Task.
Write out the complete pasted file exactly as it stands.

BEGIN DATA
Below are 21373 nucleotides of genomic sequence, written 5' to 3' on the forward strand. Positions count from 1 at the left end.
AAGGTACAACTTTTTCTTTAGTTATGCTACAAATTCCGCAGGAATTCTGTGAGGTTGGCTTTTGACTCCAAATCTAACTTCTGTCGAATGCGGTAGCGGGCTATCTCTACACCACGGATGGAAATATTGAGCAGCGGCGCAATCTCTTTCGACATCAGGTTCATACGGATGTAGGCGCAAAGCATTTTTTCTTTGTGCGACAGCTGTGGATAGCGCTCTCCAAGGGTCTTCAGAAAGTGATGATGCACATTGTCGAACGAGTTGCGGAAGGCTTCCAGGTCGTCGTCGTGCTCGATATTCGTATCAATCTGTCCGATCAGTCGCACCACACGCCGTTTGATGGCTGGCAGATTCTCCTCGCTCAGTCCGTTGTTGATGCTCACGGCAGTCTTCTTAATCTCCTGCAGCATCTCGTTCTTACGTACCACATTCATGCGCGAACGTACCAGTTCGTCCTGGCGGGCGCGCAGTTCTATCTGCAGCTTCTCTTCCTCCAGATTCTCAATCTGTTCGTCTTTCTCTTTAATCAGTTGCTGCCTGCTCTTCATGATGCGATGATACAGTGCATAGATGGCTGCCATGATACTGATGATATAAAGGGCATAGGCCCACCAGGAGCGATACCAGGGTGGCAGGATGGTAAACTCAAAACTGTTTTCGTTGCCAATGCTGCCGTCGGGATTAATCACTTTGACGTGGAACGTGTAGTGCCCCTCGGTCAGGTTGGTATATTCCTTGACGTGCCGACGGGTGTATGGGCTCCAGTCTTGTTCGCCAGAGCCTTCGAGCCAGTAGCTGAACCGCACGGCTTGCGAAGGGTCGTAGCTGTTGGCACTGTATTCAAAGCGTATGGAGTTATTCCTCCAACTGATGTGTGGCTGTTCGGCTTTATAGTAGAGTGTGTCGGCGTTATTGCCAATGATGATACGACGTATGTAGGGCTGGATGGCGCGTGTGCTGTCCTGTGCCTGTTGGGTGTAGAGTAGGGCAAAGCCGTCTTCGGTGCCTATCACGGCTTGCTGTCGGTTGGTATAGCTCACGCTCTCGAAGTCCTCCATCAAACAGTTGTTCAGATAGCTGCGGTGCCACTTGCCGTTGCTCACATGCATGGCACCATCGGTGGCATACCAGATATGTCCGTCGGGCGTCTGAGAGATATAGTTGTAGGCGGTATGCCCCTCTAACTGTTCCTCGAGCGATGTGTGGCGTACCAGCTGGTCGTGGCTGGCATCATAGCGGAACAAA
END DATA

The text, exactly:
Below are 21373 nucleotides of genomic sequence, written 5' to 3' on the forward strand. Positions count from 1 at the left end.
AAGGTACAACTTTTTCTTTAGTTATGCTACAAATTCCGCAGGAATTCTGTGAGGTTGGCTTTTGACTCCAAATCTAACTTCTGTCGAATGCGGTAGCGGGCTATCTCTACACCACGGATGGAAATATTGAGCAGCGGCGCAATCTCTTTCGACATCAGGTTCATACGGATGTAGGCGCAAAGCATTTTTTCTTTGTGCGACAGCTGTGGATAGCGCTCTCCAAGGGTCTTCAGAAAGTGATGATGCACATTGTCGAACGAGTTGCGGAAGGCTTCCAGGTCGTCGTCGTGCTCGATATTCGTATCAATCTGTCCGATCAGTCGCACCACACGCCGTTTGATGGCTGGCAGATTCTCCTCGCTCAGTCCGTTGTTGATGCTCACGGCAGTCTTCTTAATCTCCTGCAGCATCTCGTTCTTACGTACCACATTCATGCGCGAACGTACCAGTTCGTCCTGGCGGGCGCGCAGTTCTATCTGCAGCTTCTCTTCCTCCAGATTCTCAATCTGTTCGTCTTTCTCTTTAATCAGTTGCTGCCTGCTCTTCATGATGCGATGATACAGTGCATAGATGGCTGCCATGATACTGATGATATAAAGGGCATAGGCCCACCAGGAGCGATACCAGGGTGGCAGGATGGTAAACTCAAAACTGTTTTCGTTGCCAATGCTGCCGTCGGGATTAATCACTTTGACGTGGAACGTGTAGTGCCCCTCGGTCAGGTTGGTATATTCCTTGACGTGCCGACGGGTGTATGGGCTCCAGTCTTGTTCGCCAGAGCCTTCGAGCCAGTAGCTGAACCGCACGGCTTGCGAAGGGTCGTAGCTGTTGGCACTGTATTCAAAGCGTATGGAGTTATTCCTCCAACTGATGTGTGGCTGTTCGGCTTTATAGTAGAGTGTGTCGGCGTTATTGCCAATGATGATACGACGTATGTAGGGCTGGATGGCGCGTGTGCTGTCCTGTGCCTGTTGGGTGTAGAGTAGGGCAAAGCCGTCTTCGGTGCCTATCACGGCTTGCTGTCGGTTGGTATAGCTCACGCTCTCGAAGTCCTCCATCAAACAGTTGTTCAGATAGCTGCGGTGCCACTTGCCGTTGCTCACATGCATGGCACCATCGGTGGCATACCAGATATGTCCGTCGGGCGTCTGAGAGATATAGTTGTAGGCGGTATGCCCCTCTAACTGTTCCTCGAGCGATGTGTGGCGTACCAGCTGGTCGTGGCTGGCATCATAGCGGAACAAA